EMMY AWARDS SPECIAL…
Well, we knew THE 60TH ANNUAL EMMY AWARDS was an awards show going in, so we can hardly be surprised that it dragged shamefully. The telecast was buoyed by more deserving winners than usual (see below) but the lack of a strong host (five weaklings don’t equal one Conan O’Brien) meant there was no energy driving events forward.
My favorite win, hands-down, was Bryan Cranston of BREAKING BAD taking lead actor over MAD MEN‘s Jon Hamm and HOUSE‘s Hugh Laurie — both talented gents. But Cranston’s portrayal of a terminally ill high-school science teacher who turns to manufacturing crystal meth to amass a nest egg to leave his family strikes just the right notes of ingenuity and inspiration amid the despair and hopelessness of his diagnosis and the brutality of the drug trade. The humor is blacker than black, which is what makes the program so enjoyable. Hamm has honed his retro cool to diamond hardness, but it’s easier to relate to the dumpy guy in the dead-end job than the coldly competent master of the Madison Avenue universe. Besides, fellow AMC freshman MAD MEN deserved to scoop up best drama for overall excellence; this is not a one-horse show, as evidenced by creator Matthew Weiner scooping up the writing award for the pilot.
Speaking of dark cable series, FX’s DAMAGES did more than a little damage to the acting categories, with Glenn Close claiming lead actress honors in the closest thing to a lock going into the night. Her co-star Zeljko Ivanek, in contrast, bested the better-known Michael Emerson, who helped revitalize LOST on ABC.
The Emmy ceremony itself could have used a good villain to swoop in and revitalize it. The night started with warm-up act Oprah and her half-hearted Grouchoimpression introducing the five nominees for best reality show host: Tom, Heidi,Howie Jeff and Ryan. The gang of five trotted onstage and proceeded to do nothing. Literally. They tried to make a joke out of not having any prepared material, but the stony silence of the audience highlighted the unintentional irony that the hosts of unscripted series were utterly helpless without scripted material!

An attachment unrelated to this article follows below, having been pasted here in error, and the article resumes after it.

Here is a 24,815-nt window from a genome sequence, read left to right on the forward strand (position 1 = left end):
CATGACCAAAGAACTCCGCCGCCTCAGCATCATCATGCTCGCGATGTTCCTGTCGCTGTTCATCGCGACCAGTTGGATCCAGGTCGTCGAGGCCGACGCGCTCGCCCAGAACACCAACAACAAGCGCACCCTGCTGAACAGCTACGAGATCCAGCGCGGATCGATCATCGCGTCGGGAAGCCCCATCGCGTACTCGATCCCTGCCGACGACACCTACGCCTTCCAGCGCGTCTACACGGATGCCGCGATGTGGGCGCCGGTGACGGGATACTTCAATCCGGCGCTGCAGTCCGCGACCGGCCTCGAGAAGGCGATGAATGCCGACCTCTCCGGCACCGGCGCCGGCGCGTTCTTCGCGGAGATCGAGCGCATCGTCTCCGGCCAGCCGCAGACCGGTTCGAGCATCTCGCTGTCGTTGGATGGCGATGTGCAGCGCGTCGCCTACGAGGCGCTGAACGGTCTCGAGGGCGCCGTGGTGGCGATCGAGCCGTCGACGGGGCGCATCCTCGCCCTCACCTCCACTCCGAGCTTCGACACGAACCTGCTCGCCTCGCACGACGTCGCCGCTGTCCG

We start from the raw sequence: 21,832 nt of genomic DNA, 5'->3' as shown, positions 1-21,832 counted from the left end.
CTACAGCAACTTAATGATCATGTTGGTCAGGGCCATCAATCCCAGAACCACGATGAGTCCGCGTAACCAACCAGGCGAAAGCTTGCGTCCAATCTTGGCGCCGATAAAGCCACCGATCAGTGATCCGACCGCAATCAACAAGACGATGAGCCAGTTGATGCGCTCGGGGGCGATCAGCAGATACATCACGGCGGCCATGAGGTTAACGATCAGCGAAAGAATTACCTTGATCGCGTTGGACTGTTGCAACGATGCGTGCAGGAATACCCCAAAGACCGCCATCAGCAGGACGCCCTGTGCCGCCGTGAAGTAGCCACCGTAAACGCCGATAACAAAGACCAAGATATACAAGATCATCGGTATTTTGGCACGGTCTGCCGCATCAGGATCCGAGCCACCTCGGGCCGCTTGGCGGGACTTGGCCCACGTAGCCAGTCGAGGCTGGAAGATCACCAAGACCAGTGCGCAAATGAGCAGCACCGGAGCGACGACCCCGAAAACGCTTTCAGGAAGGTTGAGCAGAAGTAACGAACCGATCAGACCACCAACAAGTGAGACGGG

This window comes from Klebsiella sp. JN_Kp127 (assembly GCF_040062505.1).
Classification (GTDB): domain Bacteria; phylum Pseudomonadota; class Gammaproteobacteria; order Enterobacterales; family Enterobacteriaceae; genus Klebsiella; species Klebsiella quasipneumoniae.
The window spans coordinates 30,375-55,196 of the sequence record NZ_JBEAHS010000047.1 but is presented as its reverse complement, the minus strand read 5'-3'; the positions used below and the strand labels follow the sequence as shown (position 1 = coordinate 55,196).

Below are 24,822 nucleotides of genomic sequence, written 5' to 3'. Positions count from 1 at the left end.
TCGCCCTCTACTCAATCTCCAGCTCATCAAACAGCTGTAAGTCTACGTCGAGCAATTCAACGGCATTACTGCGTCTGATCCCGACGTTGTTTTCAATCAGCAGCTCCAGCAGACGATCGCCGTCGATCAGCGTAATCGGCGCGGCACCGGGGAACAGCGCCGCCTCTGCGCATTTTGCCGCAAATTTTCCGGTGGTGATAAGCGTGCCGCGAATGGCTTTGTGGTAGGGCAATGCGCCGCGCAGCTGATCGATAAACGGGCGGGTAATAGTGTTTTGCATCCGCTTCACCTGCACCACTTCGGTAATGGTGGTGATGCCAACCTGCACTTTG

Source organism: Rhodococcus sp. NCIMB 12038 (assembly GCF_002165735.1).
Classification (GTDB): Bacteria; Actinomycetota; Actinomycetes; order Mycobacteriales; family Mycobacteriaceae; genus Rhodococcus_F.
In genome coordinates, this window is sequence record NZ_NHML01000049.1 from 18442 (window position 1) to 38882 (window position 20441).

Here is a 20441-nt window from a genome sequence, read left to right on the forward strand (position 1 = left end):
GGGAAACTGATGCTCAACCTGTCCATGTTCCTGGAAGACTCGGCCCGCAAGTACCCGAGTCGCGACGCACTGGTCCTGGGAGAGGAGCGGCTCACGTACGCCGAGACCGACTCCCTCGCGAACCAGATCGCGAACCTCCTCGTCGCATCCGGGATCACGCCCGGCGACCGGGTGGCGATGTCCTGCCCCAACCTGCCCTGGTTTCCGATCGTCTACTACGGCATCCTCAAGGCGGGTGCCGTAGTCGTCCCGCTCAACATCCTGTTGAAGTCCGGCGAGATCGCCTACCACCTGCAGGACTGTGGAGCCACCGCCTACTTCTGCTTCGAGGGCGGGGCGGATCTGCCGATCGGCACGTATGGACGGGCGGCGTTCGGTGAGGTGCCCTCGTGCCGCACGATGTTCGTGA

When Tina Fey and Amy Poehler came out, they at least raised things to the level of standard lame TelePromTer banter until ENTOURAGE’s Jeremy Piven won his third straight supporting Emmy and unleashed a broadside at the time-wasting opening.Ricky Gervais was actually funny while needling Steve Carell, who stars in the American remake of Gervais’ THE OFFICE. I voted Hayden Panettiere (Claire,HEROES) and Jennifer Love Hewitt (Melinda, GHOST WHISPERER) my own award for best pair of presenters. (When I later rewound the tape to listen to them, it turned out they presented a writing award.)
Whoever thought it was a good idea to drag out the reality host conversation over the whole night needs to be voted off the island. Jimmy Kimmel did his best to sell the imitation elimination ceremony. And, okay, it was funny (for about 12 seconds) when he held the reveal for a commercial break. But the award itself was anti-climactic. Much like the show.
•How powerful is the director’s guild? Its winner accepted on-camera, while the best guest supporting actor/actress in a comedy (y’know, people viewers recognize) were relegated to a separate ceremony a week ago.
•THE AMAZING RACE wins best reality series every year because it is the best. No other series has the scope and depth of this chase, in which teams go spanning the globe to find themselves.
•Veteran funnyman Don Rickles got off the best lines, making me laugh out loud.
•The “In Memoriam” segment was especially moving, set as it was to Procol Harem‘s “A Whiter Shade of Pale.”
So, kudos to BREAKING BAD, MAD MEN, DAMAGES and 30 ROCK, as well as Cranston and Fey (the latter won writing and acting awards). Better luck next year to Hamm — and us viewers.